It is important to note that the last time the question of Palestinian statehood took center stage at the General Assembly, the question posed to the international community was whether our homeland should be partitioned into two states. In November 1947, the General Assembly made its recommendation and answered in the affirmative. Shortly thereafter, Zionist forces expelled Palestinian Arabs to ensure a decisive Jewish majority in the future state of Israel, and Arab armies intervened. War and further expulsions ensued. Indeed, it was the descendants of these expelled Palestinians who were shot and wounded by Israeli forces on Sunday as they tried to symbolically exercise their right to return to their families’ homes.Now, what important historical facts does Abbas leave out?
1) The General Assembly, on November 29, 1947, voted to partition Palestine into two states, one Arab, one Jewish. That is correct. (To see a map of the partition plan compared with the armistice lines of 1949, see here). But what happened after that vote?
2) The Zionist leadership accepted the partition plan, despite their misgivings.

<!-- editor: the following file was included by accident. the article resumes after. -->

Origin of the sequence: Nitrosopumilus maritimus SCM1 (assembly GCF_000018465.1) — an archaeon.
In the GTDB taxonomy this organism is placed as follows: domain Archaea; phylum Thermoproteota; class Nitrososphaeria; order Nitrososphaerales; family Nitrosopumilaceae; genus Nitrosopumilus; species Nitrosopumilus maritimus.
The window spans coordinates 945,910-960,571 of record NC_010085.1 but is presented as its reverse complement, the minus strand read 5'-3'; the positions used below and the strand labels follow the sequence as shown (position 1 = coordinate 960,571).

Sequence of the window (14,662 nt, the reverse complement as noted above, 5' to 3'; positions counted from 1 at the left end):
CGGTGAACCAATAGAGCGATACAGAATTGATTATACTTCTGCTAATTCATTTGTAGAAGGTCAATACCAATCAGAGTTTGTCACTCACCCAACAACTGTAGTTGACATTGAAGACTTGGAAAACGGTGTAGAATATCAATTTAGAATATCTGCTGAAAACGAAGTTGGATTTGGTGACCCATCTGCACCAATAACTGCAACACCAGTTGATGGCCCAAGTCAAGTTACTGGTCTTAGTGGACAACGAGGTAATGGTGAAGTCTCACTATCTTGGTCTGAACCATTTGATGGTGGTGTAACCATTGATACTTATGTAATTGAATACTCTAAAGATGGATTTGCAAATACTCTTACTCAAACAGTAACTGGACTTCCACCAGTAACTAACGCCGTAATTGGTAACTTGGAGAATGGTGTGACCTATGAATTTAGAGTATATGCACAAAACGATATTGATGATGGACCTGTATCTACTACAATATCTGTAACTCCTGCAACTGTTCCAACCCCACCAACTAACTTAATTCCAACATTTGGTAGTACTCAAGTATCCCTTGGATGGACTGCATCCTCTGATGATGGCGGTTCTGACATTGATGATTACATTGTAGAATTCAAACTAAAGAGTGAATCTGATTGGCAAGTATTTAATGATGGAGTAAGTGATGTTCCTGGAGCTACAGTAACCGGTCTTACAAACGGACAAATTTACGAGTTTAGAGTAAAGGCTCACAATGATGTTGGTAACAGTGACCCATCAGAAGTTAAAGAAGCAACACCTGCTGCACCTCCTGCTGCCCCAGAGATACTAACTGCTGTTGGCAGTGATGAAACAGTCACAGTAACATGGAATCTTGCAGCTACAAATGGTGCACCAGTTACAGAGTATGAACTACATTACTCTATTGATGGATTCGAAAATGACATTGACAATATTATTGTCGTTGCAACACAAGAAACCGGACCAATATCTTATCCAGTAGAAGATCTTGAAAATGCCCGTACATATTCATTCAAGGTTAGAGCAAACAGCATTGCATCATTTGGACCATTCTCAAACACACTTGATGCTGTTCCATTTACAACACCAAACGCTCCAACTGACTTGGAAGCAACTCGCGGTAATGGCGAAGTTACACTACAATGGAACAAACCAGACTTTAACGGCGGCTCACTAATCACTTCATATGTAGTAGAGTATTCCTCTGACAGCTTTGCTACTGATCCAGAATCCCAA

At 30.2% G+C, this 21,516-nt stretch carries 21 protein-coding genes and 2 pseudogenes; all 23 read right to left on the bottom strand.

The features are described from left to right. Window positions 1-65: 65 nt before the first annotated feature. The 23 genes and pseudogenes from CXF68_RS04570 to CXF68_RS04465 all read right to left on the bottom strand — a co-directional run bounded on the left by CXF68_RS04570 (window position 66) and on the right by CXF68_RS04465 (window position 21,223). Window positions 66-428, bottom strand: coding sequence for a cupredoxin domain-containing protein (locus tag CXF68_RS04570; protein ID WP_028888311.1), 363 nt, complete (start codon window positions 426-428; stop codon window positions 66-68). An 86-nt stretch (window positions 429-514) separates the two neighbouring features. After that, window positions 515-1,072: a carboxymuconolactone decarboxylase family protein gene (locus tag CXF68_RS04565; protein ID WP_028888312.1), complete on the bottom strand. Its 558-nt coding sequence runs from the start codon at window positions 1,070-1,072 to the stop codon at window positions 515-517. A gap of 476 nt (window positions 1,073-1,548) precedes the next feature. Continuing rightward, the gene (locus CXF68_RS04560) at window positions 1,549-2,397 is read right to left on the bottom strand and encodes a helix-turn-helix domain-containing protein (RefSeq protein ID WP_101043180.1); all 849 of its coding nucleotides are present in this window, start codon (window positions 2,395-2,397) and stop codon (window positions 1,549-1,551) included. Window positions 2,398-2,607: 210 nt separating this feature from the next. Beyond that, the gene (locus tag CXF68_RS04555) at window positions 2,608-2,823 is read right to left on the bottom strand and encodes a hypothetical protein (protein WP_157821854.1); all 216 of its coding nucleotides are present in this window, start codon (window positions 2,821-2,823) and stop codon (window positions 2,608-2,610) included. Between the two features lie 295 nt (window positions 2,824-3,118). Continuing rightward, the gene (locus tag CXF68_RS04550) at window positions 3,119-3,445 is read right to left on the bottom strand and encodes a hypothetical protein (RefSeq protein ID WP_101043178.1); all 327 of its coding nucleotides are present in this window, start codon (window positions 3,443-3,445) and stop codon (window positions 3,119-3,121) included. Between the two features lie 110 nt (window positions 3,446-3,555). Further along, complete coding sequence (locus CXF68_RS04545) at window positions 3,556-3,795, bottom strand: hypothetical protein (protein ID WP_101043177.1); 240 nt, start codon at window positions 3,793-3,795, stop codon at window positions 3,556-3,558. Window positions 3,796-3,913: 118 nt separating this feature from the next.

3) The Arabs did not accept the partition plan. Why does Abbas leave out this one extremely important fact? Does he imagine that because he left this fact out, his readers would also forget it?
4) The British, who held the mandate for Palestine, abstained on the partition resolution, and did nothing to help implement it.
5) Immediately afterwards, fighting broke in Palestine between the Haganah and local Arab militias (not yet Arab armies). The Zionists were more successful than the Arabs, and by the end of the mandate period, had succeeded in taking over a number of Jerusalem neighborhoods that had originally been Arab. (The Arabs, however, eventually held on to the entire Old City, forcing Jews to leave the Jewish quarter). When the British pulled out, armies from surrounding Arab countries invaded Palestine.
Gershom Gorenberg writes:
The conflagration began on November 30, 1947, the morning after the United Nations voted to partition British-ruled Palestine into a Jewish and an Arab state. A band of Arab fighters fired the first shots at a bus east of Tel Aviv, killing five Jews. The last military operation ended on March 10, 1949. In those fifteen months, Jewish forces defeated first the Arab irregulars of Palestine, then the invading armies of Egypt, Syria, Iraq, and Jordan. The new Jewish state’s borders, and its survival, were a product of victory. Yet in those same months, somewhere around 700,000 Palestinian Arabs became refugees....